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Should this be interpreted as a red flag ...

Discussion in 'Journalism topics only' started by Tom_Brinkman01, Jul 16, 2006.

  1. I just started at a midsized daily that, prior to my arrival, stopped all pro and college coverage -- we only cover preps. We exclusively use AP stories and press releases even though pro and college games are only a few miles away -- my SE even had me do write-ups off the television and radio. First of all, is using unattributed television and radio reports for print news briefs (no byline, of course) ethical? Secondly, how common is it for midsized newspapers (about 40,000 circ.) to abandon all pro and college coverage in their own town and exclusively use wire stuff?
  2. SF_Express

    SF_Express Active Member

    If it's right in town, that's very strange, I think.

    We've debated the TV/radio ethics thing extensively here. Nobody likes it, but we pretty much agree no datelines. We're more divided on the byline issue.
  3. Bears00

    Bears00 Member

    No datelines and no bylines.
  4. Columbo

    Columbo Active Member


    If you write 10" of original material, it deserves a byline. Period.
  5. DyePack

    DyePack New Member

    Pube/hole/whatever your name is:

    I'm all for strong opinions. Believe me, I am.

    But are you seriously saying there's no gray area about bylines on a story someone didn't cover in person?
  6. Starman

    Starman Well-Known Member

    If they're having you plagiarize and use stuff without attribution, you don't WANT your byline on it.
  7. JME

    JME Member

    I would say it's DEFINITELY a red flag. Has the SE given you a reason why you don't cover all of this stuff?
  8. SF_Express

    SF_Express Active Member

    If you have your main beat guy do a story remotely, based on information obtained electronically, I think your readers should know that your beat writer wrote it. No dateline, just a byline.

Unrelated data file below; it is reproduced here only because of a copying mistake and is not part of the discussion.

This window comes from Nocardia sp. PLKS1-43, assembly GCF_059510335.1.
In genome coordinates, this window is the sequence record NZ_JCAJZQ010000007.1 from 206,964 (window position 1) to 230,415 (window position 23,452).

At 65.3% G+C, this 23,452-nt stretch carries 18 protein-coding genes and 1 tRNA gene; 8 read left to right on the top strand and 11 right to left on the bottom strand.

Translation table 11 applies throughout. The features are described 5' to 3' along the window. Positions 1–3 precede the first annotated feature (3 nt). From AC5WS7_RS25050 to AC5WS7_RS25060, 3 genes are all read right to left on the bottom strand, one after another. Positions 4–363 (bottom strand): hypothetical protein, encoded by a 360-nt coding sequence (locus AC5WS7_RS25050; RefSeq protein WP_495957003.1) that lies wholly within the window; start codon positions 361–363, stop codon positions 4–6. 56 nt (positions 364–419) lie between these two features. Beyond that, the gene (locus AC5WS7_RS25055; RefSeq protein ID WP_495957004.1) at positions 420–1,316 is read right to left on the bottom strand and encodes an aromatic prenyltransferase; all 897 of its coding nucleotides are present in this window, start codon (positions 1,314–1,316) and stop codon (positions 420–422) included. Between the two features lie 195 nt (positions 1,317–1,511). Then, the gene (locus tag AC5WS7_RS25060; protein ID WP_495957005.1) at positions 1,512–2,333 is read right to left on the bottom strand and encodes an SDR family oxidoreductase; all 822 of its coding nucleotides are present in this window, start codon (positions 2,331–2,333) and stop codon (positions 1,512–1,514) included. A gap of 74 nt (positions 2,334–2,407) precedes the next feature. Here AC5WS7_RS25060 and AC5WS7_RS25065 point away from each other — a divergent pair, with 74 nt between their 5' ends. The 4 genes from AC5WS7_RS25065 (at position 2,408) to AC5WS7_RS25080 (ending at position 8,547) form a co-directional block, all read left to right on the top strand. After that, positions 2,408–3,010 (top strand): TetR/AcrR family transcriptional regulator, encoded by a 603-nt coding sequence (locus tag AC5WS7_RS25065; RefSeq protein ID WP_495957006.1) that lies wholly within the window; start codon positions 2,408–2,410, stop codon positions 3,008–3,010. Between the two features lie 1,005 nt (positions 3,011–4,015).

If you want a disclaimer on the bottom -- radio and TV were used to compile this report, or whatever -- fine. But I want the readership knowing their local "expert" is writing the story.

    There's great disagreement on this board about this, and that's cool. This is my opinion on it.
  9. Starman

    Starman Well-Known Member

    If the "local expert" writing the story uses radio, TV and Internet sources more than very, very rarely, then he isn't an "expert." He's just another Joe Blow fanboy surfng the Web.
  10. SF_Express

    SF_Express Active Member

    So, Starman:

    You're saying if I have a college beat guy, and he's with the team all week, he covers every home game and has great contacts, knows the players and coaches ... but the budget won't allow travel ... that he's reduced to a fanboy if he writes something about a road game using all that knowledge, and those sources -- and the TV, radio and web?

    We're in complete disagreement then.
  11. Starman

    Starman Well-Known Member

    Writing a game story off TV or radio constitutes a "reproduction" of the account of the game.

    It's Illegal.

    Not to say I've never, ever done it, but I would never, ever put a byline on it.

    And anyway, you've got AP.

    If your publisher wants readers to think your beat writer is the absolute expert on all subjects concerning a particular team, here's a novel concept: Send the beat writer to cover the games.
  12. Frank_Ridgeway

    Frank_Ridgeway Well-Known Member

    At my first full-time job we did this. We staffed NFL home and away, the other pros just at home. We'd write off TV, but no byline, no dateline. We were giving readers more than the wires but less than the competition, so I don't know that we accomplished much.

    One night the TV was broken. Someone found a key to the publisher's office and sent the staff pig to watch the game and write running. He brought a tub of KFC with him. Next morning, the publisher arrives to find chicken bones on his desk as if someone had performed an animal sacrifice in his office. When he tried to call security, his hand slipped off the greasy phone.
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